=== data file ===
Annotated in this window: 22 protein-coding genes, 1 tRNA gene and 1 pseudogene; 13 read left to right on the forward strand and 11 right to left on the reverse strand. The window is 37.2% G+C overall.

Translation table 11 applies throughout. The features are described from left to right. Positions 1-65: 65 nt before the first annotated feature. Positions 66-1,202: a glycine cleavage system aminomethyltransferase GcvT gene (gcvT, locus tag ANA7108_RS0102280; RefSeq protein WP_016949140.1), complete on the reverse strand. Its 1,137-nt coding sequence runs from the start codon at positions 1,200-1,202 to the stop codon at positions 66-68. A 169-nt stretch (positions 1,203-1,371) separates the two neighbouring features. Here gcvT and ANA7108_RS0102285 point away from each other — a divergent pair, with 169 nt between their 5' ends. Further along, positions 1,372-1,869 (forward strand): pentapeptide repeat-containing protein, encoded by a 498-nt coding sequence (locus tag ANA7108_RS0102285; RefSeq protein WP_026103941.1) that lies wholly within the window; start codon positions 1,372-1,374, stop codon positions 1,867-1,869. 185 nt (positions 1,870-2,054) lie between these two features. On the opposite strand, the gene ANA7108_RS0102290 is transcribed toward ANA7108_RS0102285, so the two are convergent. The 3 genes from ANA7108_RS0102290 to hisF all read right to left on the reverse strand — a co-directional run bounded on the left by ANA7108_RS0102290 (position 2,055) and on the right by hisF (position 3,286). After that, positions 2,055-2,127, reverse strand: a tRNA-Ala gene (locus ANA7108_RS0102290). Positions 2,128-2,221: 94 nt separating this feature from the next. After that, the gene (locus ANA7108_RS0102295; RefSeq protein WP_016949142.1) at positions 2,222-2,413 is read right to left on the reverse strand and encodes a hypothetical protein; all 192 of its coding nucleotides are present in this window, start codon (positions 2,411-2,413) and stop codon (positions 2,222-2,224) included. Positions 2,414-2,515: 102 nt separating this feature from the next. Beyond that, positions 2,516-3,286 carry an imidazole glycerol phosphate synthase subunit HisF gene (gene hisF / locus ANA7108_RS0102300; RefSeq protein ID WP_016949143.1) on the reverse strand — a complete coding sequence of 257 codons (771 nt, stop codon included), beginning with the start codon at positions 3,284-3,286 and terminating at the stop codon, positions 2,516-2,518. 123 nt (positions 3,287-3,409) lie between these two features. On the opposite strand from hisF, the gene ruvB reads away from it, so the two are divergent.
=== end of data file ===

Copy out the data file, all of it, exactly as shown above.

Annotated in this window: 22 protein-coding genes, 1 tRNA gene and 1 pseudogene; 13 read left to right on the forward strand and 11 right to left on the reverse strand. The window is 37.2% G+C overall.

Translation table 11 applies throughout. The features are described from left to right. Positions 1-65: 65 nt before the first annotated feature. Positions 66-1,202: a glycine cleavage system aminomethyltransferase GcvT gene (gcvT, locus tag ANA7108_RS0102280; RefSeq protein WP_016949140.1), complete on the reverse strand. Its 1,137-nt coding sequence runs from the start codon at positions 1,200-1,202 to the stop codon at positions 66-68. A 169-nt stretch (positions 1,203-1,371) separates the two neighbouring features. Here gcvT and ANA7108_RS0102285 point away from each other — a divergent pair, with 169 nt between their 5' ends. Further along, positions 1,372-1,869 (forward strand): pentapeptide repeat-containing protein, encoded by a 498-nt coding sequence (locus tag ANA7108_RS0102285; RefSeq protein WP_026103941.1) that lies wholly within the window; start codon positions 1,372-1,374, stop codon positions 1,867-1,869. 185 nt (positions 1,870-2,054) lie between these two features. On the opposite strand, the gene ANA7108_RS0102290 is transcribed toward ANA7108_RS0102285, so the two are convergent. The 3 genes from ANA7108_RS0102290 to hisF all read right to left on the reverse strand — a co-directional run bounded on the left by ANA7108_RS0102290 (position 2,055) and on the right by hisF (position 3,286). After that, positions 2,055-2,127, reverse strand: a tRNA-Ala gene (locus ANA7108_RS0102290). Positions 2,128-2,221: 94 nt separating this feature from the next. After that, the gene (locus ANA7108_RS0102295; RefSeq protein WP_016949142.1) at positions 2,222-2,413 is read right to left on the reverse strand and encodes a hypothetical protein; all 192 of its coding nucleotides are present in this window, start codon (positions 2,411-2,413) and stop codon (positions 2,222-2,224) included. Positions 2,414-2,515: 102 nt separating this feature from the next. Beyond that, positions 2,516-3,286 carry an imidazole glycerol phosphate synthase subunit HisF gene (gene hisF / locus ANA7108_RS0102300; RefSeq protein ID WP_016949143.1) on the reverse strand — a complete coding sequence of 257 codons (771 nt, stop codon included), beginning with the start codon at positions 3,284-3,286 and terminating at the stop codon, positions 2,516-2,518. 123 nt (positions 3,287-3,409) lie between these two features. On the opposite strand from hisF, the gene ruvB reads away from it, so the two are divergent.